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Essential role of carers highlighted during Carers Week (June 12-18)

The vital contribution carers of all ages make to community and family life in Tower Hamlets is being highlighted as part of national Carers Week from 12-18 June.

Most people are likely to become a carer at some point in their life, giving unpaid support to a relative, partner or friend who cannot manage without help.

There are about 19,356 people in Tower Hamlets, who provide some form of unpaid care. And 3,326 of these are young carers under the age of 25.

The theme for this year’s Carers Week is ‘building carer friendly communities’.

The council works in partnership with organisations including Carers Centre Tower Hamlets, to offer a range of support to help carers in their role.

The council also worked with professionals in health and social care, voluntary and community groups, the carers’ forum, and local carers to refresh and update the Tower Hamlets Carers Strategy.

The strategy sets out how the council aims to:

* Identify and support more carers

* Support working carers and ensure that young carers get the help and guidance they need to fulfil their potential in education and to have the same opportunities as other young people

* Provide more opportunities for carers to take a break from their caring responsibilities

* Support carers to maintain good emotional and physical health

* Ensure that children and adults services work together better supporting young carers as they move from one service to the other.

Mayor John Biggs said:

“Carers Week is a great opportunity to recognise and highlight the valuable contribution that thousands of young and adult carers are making at the heart of community and family life in Tower Hamlets by looking after those who are ill, frail, or disabled.”

“We recognise that carers have their own needs and we want to ensure that carers feel valued and supported in their own right. Our updated carers strategy sets out how the council, working in partnership with organisations including Carers Centre Tower Hamlets, carers forums and health and social care professionals, will support carers to realise their individual potential, be it in education or in their home or working life.”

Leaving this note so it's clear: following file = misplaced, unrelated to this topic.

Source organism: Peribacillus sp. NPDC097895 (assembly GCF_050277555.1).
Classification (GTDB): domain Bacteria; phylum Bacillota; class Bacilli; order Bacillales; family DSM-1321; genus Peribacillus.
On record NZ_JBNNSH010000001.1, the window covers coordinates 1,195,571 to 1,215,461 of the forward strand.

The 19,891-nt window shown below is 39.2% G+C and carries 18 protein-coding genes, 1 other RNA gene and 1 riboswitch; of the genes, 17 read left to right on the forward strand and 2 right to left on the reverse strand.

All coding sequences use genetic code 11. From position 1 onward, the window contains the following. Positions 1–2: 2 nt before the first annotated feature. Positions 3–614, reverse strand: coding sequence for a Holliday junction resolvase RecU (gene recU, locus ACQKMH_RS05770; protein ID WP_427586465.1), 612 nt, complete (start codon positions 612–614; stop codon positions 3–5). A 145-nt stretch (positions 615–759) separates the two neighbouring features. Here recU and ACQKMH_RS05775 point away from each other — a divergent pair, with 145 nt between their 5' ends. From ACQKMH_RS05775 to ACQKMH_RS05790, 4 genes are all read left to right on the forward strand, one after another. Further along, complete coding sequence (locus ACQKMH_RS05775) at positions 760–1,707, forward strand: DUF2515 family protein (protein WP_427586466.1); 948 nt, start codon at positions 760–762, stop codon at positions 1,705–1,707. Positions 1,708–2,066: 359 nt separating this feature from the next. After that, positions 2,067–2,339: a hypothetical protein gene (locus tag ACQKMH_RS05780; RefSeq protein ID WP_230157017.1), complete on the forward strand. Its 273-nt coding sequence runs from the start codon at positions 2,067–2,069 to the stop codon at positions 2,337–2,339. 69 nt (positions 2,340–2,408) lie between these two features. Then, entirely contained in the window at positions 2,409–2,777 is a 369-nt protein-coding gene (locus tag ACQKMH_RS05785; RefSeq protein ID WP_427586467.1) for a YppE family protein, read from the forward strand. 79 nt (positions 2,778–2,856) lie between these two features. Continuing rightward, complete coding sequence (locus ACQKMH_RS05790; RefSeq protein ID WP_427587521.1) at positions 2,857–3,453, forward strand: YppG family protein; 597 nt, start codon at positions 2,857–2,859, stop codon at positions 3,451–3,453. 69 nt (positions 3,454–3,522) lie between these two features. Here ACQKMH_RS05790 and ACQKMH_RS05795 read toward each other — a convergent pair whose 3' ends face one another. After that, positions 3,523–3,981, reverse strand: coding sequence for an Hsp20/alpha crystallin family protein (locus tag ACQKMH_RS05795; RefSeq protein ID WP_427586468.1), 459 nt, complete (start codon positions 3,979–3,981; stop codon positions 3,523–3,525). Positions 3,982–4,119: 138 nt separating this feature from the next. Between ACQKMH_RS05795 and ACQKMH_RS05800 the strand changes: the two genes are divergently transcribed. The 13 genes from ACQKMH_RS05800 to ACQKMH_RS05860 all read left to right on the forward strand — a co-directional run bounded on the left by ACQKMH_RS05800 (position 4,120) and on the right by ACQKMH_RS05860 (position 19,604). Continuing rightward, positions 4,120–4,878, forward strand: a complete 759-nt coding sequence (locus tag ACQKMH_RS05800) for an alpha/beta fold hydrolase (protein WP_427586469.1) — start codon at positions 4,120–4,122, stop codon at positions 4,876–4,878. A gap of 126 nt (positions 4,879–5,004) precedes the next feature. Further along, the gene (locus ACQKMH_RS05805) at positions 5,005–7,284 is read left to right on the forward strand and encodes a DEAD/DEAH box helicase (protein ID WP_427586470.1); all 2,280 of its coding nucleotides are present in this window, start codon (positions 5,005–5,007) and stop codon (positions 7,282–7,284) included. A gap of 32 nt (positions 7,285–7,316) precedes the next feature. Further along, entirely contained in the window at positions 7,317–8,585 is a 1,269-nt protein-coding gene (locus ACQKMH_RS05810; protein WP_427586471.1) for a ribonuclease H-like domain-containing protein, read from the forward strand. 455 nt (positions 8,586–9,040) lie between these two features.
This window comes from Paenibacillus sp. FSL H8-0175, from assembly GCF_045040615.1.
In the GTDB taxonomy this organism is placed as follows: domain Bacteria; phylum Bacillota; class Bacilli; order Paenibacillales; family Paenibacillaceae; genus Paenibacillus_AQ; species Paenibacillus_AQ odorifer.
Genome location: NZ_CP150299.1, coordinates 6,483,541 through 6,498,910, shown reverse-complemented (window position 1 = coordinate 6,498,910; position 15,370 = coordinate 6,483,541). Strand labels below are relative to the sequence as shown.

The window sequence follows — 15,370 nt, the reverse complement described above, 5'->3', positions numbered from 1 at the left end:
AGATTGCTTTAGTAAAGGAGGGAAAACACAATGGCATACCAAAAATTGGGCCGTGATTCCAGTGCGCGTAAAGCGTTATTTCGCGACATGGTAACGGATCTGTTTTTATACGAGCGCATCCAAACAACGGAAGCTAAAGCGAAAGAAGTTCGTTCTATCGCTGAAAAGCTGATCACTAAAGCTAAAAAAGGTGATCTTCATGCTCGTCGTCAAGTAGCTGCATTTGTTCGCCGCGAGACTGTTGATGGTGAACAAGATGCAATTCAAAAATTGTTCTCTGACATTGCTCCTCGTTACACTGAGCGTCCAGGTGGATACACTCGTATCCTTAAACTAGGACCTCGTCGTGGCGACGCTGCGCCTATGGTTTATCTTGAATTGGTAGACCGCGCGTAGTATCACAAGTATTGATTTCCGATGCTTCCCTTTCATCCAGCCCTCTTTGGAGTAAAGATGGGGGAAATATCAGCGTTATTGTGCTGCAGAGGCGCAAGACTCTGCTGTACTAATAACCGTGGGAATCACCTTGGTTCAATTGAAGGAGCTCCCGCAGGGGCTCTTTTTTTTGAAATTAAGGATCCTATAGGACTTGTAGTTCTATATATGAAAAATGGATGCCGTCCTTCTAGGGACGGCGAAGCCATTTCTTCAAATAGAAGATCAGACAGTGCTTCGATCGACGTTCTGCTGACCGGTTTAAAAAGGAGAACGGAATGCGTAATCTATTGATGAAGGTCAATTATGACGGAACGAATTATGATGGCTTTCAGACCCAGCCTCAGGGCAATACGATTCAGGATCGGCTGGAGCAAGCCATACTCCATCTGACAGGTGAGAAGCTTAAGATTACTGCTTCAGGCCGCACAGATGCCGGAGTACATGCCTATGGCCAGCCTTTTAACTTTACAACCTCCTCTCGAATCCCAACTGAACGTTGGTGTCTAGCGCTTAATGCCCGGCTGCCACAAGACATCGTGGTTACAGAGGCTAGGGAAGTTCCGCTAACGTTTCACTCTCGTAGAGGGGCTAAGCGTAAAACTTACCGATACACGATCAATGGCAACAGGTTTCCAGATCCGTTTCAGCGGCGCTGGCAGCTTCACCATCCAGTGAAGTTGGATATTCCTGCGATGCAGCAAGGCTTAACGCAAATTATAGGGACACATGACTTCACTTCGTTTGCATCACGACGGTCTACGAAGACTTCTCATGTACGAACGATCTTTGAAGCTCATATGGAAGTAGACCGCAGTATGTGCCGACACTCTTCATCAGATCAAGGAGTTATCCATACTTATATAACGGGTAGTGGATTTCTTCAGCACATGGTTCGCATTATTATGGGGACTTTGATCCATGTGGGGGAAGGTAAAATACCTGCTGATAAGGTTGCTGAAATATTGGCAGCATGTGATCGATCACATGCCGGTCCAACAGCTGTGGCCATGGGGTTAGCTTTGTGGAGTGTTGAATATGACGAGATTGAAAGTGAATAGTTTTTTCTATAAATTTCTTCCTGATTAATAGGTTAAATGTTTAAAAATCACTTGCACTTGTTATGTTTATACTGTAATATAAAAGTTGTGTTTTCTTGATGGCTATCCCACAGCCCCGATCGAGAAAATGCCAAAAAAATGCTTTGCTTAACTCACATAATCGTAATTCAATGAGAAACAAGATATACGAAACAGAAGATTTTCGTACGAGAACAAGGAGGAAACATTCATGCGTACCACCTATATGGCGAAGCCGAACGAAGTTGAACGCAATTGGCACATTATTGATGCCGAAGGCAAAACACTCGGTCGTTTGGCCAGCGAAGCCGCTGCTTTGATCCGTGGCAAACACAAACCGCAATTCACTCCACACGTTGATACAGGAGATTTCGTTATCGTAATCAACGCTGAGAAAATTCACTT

Carers Centre Tower Hamlets promotes carers’ issues; campaigns for better rights and recognition for carers; and identifies new carers. To give carers from all communities across the borough an opportunity to celebrate, the centre will hold a special week of activities for carers after Ramadan, from July 10-14. Activities will include pamper days, information days and outings.

Cllr Rachael Saunders, Cabinet Member for Health and Adult Servicessaid:

“It’s wonderful to see communities across the UK coming together to celebrate and support carers and the huge difference they make to the lives of others.”

“We also look forward to the week of activities, information and events that Carers Centre Tower Hamlets will host in July, giving all residents, including Muslims who are currently observing the fasting period of Ramadan, a chance to join in.”

CASE STUDIES:

Barbara Albert cares for her 46-year-old son Anthony, who has Downs Syndrome.

“I have cared for Anthony since birth. I also cared for my husband who had Alzheimer’s from age 60 to 64 and passed away 14 years ago.

I have lived in Tower Hamlets for 50 years and have always had good support from family, day centres, schools and social workers.

“Sometimes, I have had to hunt for help. I found the Carers Centre when my husband was ill and now I have Council support in place, which helps me juggle my life.

When Anthony is at the day centre or when he is on a respite break once a month, I can visit friends or come to events such as today’s carers’ relaxation day at the Carers Centre.

I learn things from other carers and get information and advice about ‘lasting power of attorney’, for example.

We can build carer friendly communities by making our communities and places such as cafes and stores accessible to all.”

Paul Camilleri cares for his wife Kim, who has a physical disability.

He said: “As a carer, you find that the person you are caring for gets information and support and the carer is often left to make their own arrangements.

I found the centre about seven years ago when Kim had cancer. This place has saved my life. I have received help with filling out forms and I attend activities.

Carers need more information about where to access support.”

The council’s Young Carer project supports residents aged 8–18 years who have caring responsibilities.

The project offers weekly respite club sessions; activities including arts and crafts, a homework club, workshops, music group, and fun based events such as bowling, cooking and climbing. It also provides participant identified

needs assessments to help define needs and reduce barriers, to support working in partnership with parents and guardians.

Thirteen-year-old Steven, has been a carer since he was eight years old, he looked after his mum and now looks after his grandmother, father and young sibling. He says the Young Carers Project is somewhere he can talk to others, learn new skills and support other young carers.

“I feel very good when I am supported and feel appreciated because of the responsibility given to me through peer mentoring tasks, such as teaching other carers how to play pool.”

 – Press realise

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